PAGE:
One thing I would urge reformers to do, though, is to avoid filling this as yet undefined area of innovation with particular wish lists. I hear so many people tell me that VL is going to decimate teachers unions, address low- (poor, underachievers) and high-end achievement gaps, fix budget problems, make testing a thing of the past, make learning student-centered (some see this as an end in itself), make students creative and give access to global learning opportunities, cure the common cold and cancer in one fell swoop, and alleviate cavities, hang nails and acne.
We are just at the start of the virtual learning movement, and there is so much promise in the short term regarding access to high-quality content, targeted instruction, peer tutoring and resulting stronger socialization around academics (rather than who’s cool and who’s not). Long term, virtual learning has more muscle to grow organically than other reforms in the past, given that a large group of virtual learning vendors are aiming to meet the needs of the individual market. As a result, VL is not subject to the whims of policymaking (and the politics behind it).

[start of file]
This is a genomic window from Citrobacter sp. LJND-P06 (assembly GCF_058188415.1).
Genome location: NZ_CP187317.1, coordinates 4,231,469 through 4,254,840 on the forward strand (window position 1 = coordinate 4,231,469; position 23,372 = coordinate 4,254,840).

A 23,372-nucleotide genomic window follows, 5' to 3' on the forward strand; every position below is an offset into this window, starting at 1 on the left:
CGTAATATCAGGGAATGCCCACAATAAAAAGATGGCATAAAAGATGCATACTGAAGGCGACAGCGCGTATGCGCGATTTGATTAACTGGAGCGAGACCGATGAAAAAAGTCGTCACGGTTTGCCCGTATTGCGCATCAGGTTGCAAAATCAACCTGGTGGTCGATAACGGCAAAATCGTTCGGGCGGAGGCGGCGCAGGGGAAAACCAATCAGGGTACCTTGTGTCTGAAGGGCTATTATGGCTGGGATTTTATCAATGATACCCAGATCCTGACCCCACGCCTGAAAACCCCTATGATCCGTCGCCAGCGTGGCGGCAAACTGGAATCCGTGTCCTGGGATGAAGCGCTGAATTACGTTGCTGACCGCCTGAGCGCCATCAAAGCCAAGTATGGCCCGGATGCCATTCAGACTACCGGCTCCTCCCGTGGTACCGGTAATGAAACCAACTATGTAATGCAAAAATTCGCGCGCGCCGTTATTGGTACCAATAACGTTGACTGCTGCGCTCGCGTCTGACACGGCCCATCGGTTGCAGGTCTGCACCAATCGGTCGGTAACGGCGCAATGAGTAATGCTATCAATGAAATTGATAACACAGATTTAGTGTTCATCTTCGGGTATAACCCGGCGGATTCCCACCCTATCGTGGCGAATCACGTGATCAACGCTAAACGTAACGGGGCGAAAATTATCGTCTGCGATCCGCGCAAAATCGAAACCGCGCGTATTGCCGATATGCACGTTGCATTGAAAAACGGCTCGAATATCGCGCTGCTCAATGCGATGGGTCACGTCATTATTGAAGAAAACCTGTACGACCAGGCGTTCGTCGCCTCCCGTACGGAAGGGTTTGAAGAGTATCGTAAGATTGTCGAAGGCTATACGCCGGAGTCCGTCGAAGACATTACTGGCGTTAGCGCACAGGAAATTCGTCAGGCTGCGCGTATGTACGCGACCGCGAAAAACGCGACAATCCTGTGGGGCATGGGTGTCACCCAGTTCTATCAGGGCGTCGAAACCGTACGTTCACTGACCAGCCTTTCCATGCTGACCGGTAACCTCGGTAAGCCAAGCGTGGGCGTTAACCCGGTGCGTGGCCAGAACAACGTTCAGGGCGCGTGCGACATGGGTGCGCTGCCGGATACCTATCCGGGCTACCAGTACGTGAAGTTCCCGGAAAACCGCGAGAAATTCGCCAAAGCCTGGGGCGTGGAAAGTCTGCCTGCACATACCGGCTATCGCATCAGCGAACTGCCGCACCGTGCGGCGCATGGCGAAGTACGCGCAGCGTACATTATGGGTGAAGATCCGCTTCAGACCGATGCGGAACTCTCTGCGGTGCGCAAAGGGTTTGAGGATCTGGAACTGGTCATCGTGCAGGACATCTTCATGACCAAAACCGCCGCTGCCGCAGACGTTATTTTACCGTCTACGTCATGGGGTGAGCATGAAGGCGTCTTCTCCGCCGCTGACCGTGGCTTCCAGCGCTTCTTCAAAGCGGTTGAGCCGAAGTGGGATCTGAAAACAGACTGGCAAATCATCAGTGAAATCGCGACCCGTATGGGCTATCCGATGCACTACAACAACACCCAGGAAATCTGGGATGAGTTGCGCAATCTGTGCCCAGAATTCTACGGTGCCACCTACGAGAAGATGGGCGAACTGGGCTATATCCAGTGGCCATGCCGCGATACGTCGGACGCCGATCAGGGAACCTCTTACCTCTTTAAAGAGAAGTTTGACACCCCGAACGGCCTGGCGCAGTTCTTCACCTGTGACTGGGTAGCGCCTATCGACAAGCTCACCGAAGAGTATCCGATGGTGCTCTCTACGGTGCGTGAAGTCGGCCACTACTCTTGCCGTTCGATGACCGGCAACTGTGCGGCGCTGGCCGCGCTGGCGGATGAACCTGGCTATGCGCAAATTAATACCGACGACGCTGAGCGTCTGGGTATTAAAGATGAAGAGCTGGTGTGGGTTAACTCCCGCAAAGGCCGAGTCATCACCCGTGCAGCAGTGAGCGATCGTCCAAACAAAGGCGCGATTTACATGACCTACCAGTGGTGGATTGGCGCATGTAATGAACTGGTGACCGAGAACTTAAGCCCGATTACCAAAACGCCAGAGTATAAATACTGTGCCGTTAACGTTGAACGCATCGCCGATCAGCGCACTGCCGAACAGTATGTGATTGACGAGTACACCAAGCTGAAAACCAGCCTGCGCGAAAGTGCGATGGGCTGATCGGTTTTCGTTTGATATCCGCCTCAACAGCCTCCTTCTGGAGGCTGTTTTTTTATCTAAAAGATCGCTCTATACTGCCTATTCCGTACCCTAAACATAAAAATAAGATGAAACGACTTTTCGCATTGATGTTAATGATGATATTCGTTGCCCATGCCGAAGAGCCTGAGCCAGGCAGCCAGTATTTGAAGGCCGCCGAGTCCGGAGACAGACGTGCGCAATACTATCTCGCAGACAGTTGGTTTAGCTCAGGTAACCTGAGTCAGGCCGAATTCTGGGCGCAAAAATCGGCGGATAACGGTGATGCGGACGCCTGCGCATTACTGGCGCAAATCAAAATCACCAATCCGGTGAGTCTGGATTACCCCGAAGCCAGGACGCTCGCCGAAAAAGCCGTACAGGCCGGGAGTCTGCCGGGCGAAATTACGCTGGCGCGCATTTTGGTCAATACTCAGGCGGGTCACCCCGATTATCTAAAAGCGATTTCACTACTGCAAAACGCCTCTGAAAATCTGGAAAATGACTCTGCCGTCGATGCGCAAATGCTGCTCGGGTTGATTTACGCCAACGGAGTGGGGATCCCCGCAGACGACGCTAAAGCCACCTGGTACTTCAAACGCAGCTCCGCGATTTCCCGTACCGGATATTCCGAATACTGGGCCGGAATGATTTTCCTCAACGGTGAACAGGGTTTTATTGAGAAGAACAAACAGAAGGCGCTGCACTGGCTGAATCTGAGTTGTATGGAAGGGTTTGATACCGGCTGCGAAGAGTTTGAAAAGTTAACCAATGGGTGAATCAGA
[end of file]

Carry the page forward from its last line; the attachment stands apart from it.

But policy will rear its head. The fault lines around how best to teach kids how to read, conceptual understanding, and what should be in the standards and curriculum are all important topic well into a virtual future.
And politics will come. It is unavoidable. The NY Times was to run an expose by Stephanie Saul, the Pulitzer Prize-winning journalist who has spent much of her career at the Times on the pharmaceutical industry and fertility treatments, on the well-known digital learning company K12. Many in the school choice movement saw the article as a likely hatchet job.
All I can say to school reformers who support digital learning is: Such articles and such scrutiny are going to come. It is inevitable and ultimately it is good.
Even if the Edison charter model in the 90s had not come under close scrutiny for business practices and impact on achievement, there would have been articles on charters that failed to live up to their fiduciary responsibility. And the resulting frameworks set up around charter schools have been beneficial to the quality of the schools. The state requirement that edu-entrepreneurs who want to start a charter school in Massachusetts must submit a detailed business plan that is reviewed and must be approved by the state’s charter school office is good for the quality of our charters.